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4 Refraction Ideas to Use In Your Photography

The application of science to photography is a great way of getting creative results with your work. The camera itself is, of course, a product of scientific endeavor. One that brings everyone here to learn more about it. Inside the camera are a series of optics that use refraction to render the image onto your camera sensor, though refraction can be used even more creatively in photography.

To take refraction photographs you will need to find an object that produces this effect, such as a glass ball. The effect happens when light passes through an object of denser mass, and the light is bent as it goes through.

4 Refraction Ideas to Use Your Creativity

Flags such as the Union Jack make great subjects for refraction.

Objects that cause refraction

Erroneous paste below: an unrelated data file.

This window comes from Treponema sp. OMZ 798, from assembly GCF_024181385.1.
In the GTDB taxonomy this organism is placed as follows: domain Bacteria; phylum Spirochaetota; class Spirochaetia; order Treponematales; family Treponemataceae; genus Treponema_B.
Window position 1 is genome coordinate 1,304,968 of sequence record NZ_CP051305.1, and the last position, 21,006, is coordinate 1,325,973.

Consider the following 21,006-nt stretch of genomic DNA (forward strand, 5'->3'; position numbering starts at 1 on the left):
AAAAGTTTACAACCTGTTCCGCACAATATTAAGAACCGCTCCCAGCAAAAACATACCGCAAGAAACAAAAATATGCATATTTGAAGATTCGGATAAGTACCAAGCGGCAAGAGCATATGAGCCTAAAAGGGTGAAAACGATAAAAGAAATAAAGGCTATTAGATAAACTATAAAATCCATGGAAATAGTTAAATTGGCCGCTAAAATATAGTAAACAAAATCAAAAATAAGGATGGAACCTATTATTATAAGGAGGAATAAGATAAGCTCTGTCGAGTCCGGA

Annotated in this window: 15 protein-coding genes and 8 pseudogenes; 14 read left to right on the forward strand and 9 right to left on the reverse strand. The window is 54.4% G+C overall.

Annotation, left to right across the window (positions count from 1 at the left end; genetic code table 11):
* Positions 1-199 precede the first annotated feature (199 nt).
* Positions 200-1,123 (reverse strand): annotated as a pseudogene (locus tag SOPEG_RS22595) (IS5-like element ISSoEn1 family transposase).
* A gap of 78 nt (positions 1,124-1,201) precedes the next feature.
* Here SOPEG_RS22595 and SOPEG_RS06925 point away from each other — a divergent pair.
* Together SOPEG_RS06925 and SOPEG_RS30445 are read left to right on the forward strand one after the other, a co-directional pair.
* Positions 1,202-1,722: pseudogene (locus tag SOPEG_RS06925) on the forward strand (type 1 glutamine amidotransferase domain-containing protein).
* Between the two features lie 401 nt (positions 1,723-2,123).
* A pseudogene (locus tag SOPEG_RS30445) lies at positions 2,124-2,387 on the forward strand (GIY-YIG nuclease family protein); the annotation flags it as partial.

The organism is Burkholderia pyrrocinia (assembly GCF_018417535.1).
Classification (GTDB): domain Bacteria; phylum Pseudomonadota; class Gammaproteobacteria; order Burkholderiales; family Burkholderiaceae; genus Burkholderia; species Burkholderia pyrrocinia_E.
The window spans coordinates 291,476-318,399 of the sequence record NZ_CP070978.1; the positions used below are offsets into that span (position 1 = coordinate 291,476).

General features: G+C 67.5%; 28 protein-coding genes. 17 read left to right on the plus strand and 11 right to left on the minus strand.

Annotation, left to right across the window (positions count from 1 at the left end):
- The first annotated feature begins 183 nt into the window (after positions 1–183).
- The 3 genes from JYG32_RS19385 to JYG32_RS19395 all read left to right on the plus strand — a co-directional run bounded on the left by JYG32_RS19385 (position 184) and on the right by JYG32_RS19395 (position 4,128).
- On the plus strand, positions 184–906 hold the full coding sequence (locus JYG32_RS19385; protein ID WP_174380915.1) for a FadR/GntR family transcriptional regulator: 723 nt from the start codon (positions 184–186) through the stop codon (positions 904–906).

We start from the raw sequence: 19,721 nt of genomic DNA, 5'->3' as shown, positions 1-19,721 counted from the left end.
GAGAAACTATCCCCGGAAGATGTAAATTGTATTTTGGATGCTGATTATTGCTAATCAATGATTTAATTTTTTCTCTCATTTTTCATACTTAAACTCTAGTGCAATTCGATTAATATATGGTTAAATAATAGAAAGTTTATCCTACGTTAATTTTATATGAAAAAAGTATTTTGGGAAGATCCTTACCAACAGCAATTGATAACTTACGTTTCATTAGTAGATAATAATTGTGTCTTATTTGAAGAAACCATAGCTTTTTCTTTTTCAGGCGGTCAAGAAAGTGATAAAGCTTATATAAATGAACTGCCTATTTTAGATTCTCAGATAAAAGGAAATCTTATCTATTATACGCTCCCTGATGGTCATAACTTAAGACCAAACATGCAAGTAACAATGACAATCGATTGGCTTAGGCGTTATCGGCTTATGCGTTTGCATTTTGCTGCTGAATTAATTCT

Any transparent object that has a different mass to air will cause refraction. The most useful objects that refract are those which are spherical. While it’s possible to get refraction through transparent plastic objects, for the best image quality you’ll want to be shooting through glass.

As you can read in my previous article: 7 Tips for Doing Crystal Ball Refraction Photography, glass balls are a favorite for this type of effect, though not everyone has one on hand. There are other objects that you can use for refraction such as; wine glasses, marbles, and water drops.